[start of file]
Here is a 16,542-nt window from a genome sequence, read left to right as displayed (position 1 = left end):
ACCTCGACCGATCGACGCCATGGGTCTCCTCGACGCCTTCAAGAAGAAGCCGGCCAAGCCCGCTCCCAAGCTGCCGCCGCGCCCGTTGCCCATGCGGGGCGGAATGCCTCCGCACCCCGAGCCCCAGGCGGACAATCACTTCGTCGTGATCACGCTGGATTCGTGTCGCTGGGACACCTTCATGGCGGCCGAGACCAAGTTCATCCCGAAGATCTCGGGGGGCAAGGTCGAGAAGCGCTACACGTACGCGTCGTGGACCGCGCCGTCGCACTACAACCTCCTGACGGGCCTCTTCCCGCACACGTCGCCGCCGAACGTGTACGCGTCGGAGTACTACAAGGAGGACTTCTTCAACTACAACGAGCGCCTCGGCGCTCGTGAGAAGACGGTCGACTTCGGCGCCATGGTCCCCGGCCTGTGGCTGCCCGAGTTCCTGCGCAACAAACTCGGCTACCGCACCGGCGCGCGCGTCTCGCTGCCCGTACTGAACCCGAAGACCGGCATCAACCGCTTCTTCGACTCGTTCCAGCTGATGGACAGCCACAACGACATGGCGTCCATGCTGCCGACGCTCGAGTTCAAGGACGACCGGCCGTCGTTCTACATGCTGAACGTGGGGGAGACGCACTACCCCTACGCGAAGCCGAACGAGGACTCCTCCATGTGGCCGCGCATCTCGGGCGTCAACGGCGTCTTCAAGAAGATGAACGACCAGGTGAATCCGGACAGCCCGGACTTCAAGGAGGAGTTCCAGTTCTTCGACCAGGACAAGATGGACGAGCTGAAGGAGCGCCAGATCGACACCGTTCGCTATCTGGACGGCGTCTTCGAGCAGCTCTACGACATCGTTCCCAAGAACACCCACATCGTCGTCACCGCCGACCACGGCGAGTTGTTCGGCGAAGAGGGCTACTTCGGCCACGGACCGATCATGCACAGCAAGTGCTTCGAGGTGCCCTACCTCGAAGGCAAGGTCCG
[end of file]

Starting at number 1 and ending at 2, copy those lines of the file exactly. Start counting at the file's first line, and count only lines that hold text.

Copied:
Here is a 16,542-nt window from a genome sequence, read left to right as displayed (position 1 = left end):
ACCTCGACCGATCGACGCCATGGGTCTCCTCGACGCCTTCAAGAAGAAGCCGGCCAAGCCCGCTCCCAAGCTGCCGCCGCGCCCGTTGCCCATGCGGGGCGGAATGCCTCCGCACCCCGAGCCCCAGGCGGACAATCACTTCGTCGTGATCACGCTGGATTCGTGTCGCTGGGACACCTTCATGGCGGCCGAGACCAAGTTCATCCCGAAGATCTCGGGGGGCAAGGTCGAGAAGCGCTACACGTACGCGTCGTGGACCGCGCCGTCGCACTACAACCTCCTGACGGGCCTCTTCCCGCACACGTCGCCGCCGAACGTGTACGCGTCGGAGTACTACAAGGAGGACTTCTTCAACTACAACGAGCGCCTCGGCGCTCGTGAGAAGACGGTCGACTTCGGCGCCATGGTCCCCGGCCTGTGGCTGCCCGAGTTCCTGCGCAACAAACTCGGCTACCGCACCGGCGCGCGCGTCTCGCTGCCCGTACTGAACCCGAAGACCGGCATCAACCGCTTCTTCGACTCGTTCCAGCTGATGGACAGCCACAACGACATGGCGTCCATGCTGCCGACGCTCGAGTTCAAGGACGACCGGCCGTCGTTCTACATGCTGAACGTGGGGGAGACGCACTACCCCTACGCGAAGCCGAACGAGGACTCCTCCATGTGGCCGCGCATCTCGGGCGTCAACGGCGTCTTCAAGAAGATGAACGACCAGGTGAATCCGGACAGCCCGGACTTCAAGGAGGAGTTCCAGTTCTTCGACCAGGACAAGATGGACGAGCTGAAGGAGCGCCAGATCGACACCGTTCGCTATCTGGACGGCGTCTTCGAGCAGCTCTACGACATCGTTCCCAAGAACACCCACATCGTCGTCACCGCCGACCACGGCGAGTTGTTCGGCGAAGAGGGCTACTTCGGCCACGGACCGATCATGCACAGCAAGTGCTTCGAGGTGCCCTACCTCGAAGGCAAGGTCCG